May 22, 2023

Calls for cops to undergo dementia training

dementia patient restrained NSW police
81-year-old with dementia, Rachel Grahame, being restrained by six police officers. [Source: NSW Police bodycam footage]

New New South Wales (NSW) Police footage of an aged care resident with dementia being restrained by two sets of handcuffs at her Sydney nursing home has prompted calls for an independent inquiry into how police handle people with dementia.

The footage recently published by The Guardian shows 81-year-old, Rachel Grahame, in distress as a team of six police surround and handcuff her late at night after she took a staff member’s lanyard at St Basil’s aged care home in Randwick on October 31, 2020.

The footage showed that Ms Grahame was confused about the restraint and asked police why they were handcuffing her, screaming in discomfort at the tightness of the cuffs.

The incident prompted Ms Grahame’s family to sue NSW Police in the State’s district court which saw police pay her compensation for their treatment but the family has gone public with their calls for an inquiry into police after 95-year-old aged care resident Clare Nowland was tasered by police on Wednesday.

Ms Grahame’s daughter, Emma, told The Guardian her family was outraged to hear that police used a Taser on Ms Nowland, who is still in hospital in a stable condition.

“This is one of the reasons I am happy to go public now, to point out that this is not the first time that this has happened. It might bring other people out as well.”

The case also prompted a complaint against St Basil’s, which resulted in an investigation by the Aged Care Quality and Safety Commission. The Commission described the actions of police and staff as “abhorrent” and sanctioned St Basil’s.

Police documents obtained by Emma show they were called to St Basil’s after Ms Grahame took some papers and an electronic tablet from a nursing station which were snatched back off of her by a nurse.

Ms Grahame grabbed the nurse’s clothes in response and when police arrived, she still had the nurse’s badge, lanyard and ID card and was physically restrained by six officers with two sets of handcuffs. 

The police notes indicate Ms Grahame struck out at three of the officers and that she was trying to bite, kick and strike them while they restrained her.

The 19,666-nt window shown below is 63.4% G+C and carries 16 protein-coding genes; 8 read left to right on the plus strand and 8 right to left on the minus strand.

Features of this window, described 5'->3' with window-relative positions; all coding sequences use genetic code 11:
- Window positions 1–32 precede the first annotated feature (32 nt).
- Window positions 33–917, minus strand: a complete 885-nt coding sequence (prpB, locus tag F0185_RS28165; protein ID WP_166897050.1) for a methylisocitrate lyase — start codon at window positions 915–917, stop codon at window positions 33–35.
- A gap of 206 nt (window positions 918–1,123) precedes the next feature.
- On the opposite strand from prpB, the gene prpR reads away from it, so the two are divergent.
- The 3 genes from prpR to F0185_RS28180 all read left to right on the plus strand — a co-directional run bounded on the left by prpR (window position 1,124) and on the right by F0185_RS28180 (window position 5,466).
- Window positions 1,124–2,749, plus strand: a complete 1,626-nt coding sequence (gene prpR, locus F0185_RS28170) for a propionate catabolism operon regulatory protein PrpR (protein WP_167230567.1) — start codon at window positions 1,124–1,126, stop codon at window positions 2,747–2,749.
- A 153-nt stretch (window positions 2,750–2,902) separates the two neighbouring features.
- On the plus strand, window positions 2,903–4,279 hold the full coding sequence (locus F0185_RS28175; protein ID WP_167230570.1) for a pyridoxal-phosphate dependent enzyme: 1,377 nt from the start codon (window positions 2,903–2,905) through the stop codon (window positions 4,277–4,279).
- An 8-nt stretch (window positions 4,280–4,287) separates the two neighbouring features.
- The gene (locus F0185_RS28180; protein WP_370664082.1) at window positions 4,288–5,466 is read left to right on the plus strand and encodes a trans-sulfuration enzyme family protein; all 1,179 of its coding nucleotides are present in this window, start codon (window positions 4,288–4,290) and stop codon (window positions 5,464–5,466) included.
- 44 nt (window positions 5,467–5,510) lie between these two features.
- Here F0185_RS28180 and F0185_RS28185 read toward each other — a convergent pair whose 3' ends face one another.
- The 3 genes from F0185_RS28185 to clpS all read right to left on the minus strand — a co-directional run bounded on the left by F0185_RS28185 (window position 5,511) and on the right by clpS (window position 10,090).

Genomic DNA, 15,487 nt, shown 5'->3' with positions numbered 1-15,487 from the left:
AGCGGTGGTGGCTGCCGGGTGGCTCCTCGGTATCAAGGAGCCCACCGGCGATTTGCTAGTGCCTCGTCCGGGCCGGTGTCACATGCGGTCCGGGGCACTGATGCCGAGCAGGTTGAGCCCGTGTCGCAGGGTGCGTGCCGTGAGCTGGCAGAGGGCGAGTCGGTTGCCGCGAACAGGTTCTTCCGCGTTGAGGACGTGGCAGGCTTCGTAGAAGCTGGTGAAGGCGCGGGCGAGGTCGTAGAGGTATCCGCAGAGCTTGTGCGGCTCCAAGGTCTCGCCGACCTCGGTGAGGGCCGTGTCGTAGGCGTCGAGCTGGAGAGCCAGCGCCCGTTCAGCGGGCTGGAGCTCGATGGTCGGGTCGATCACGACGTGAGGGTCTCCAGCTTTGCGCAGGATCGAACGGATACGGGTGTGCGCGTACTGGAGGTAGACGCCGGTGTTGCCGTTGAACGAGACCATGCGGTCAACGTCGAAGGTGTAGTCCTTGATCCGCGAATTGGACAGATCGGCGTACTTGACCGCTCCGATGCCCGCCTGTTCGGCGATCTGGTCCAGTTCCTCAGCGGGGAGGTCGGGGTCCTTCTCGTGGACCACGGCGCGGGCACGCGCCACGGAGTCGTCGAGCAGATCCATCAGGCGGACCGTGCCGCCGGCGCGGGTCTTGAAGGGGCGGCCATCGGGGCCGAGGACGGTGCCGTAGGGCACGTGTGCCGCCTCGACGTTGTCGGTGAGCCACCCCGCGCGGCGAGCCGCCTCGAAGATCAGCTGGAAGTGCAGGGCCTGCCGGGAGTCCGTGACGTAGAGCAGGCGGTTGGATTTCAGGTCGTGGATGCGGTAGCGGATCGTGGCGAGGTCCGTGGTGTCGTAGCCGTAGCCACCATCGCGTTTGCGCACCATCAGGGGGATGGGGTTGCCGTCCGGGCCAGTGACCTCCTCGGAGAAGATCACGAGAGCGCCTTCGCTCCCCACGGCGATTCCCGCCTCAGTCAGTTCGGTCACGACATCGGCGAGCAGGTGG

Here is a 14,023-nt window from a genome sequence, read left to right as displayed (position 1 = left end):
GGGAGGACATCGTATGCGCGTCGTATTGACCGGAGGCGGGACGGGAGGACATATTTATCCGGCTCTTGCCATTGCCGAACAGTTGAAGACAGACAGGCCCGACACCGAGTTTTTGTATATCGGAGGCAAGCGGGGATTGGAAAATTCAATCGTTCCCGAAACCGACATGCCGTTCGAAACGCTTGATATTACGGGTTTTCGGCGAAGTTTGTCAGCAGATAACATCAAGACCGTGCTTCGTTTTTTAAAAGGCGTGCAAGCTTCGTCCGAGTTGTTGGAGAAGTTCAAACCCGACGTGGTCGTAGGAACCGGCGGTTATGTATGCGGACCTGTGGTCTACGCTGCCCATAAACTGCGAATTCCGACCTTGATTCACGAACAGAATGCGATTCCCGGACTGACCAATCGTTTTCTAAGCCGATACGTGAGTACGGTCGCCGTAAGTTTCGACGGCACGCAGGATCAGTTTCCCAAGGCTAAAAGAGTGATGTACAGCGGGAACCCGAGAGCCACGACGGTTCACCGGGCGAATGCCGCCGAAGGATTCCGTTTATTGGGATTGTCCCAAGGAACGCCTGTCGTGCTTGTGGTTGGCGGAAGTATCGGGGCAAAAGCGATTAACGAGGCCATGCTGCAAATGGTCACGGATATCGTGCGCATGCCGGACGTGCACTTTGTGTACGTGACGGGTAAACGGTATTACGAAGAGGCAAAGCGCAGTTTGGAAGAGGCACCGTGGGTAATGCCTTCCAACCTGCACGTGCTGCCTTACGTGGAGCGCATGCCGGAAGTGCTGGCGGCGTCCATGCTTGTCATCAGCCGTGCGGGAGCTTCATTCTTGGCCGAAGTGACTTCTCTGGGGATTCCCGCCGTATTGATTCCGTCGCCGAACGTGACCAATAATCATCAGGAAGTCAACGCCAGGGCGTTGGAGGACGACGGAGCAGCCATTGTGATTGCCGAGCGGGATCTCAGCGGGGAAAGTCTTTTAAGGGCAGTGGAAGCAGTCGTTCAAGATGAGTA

The notes also say police were “unable to reason with her” and that she was speaking “incoherently throughout the encounter”. Paramedics eventually arrived and took her to St Vincent’s Hospital where she stayed for six weeks. 

Emma said her mother received no apology from police and while she received some compensation in 2021, the family were still shocked the incident was considered a police matter and that Ms Grahame’s situation did not warrant an arrest. 

NSW police did not provide additional comment as the matter had already been compensated.

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  1. This incident should not have gone this far, what happened to the staff, they are supposed to be trained in Dementia Care, they failed this lovely lady, we as care givers and the people we work for are meant to have Dementia Care training. If the family were called in why couldn’t they get the knife off their mum, there is always at least one member of staff who has a special bond with a resident who could be called in to deflate the situation.. police don’t need training, the staff obviously need more training, especially night shift staff when there is limited staff. This is my opinion only, and I’m not an arm chair warrior, 30 years nursing in aged care, and years in a Dementia Specific Care Unit on lates.

    1. You’re absolutely on the mark and they could call them police the word cops is so disrespectful

  2. Perhaps just give staff staff in aged care better dementia specific training! Having worked in aged care for over 30 years this is definitely lacking! It is about manner of approach, tone of voice etc. if necessary walk away, take a breath and try again. Police have enough to deal with!! Come on “Providers” reduce you profits and spend some $’s where it counts!

  3. Common sense is needed in this situation, not dementia training. Unfortunately you can’t teach common sense.


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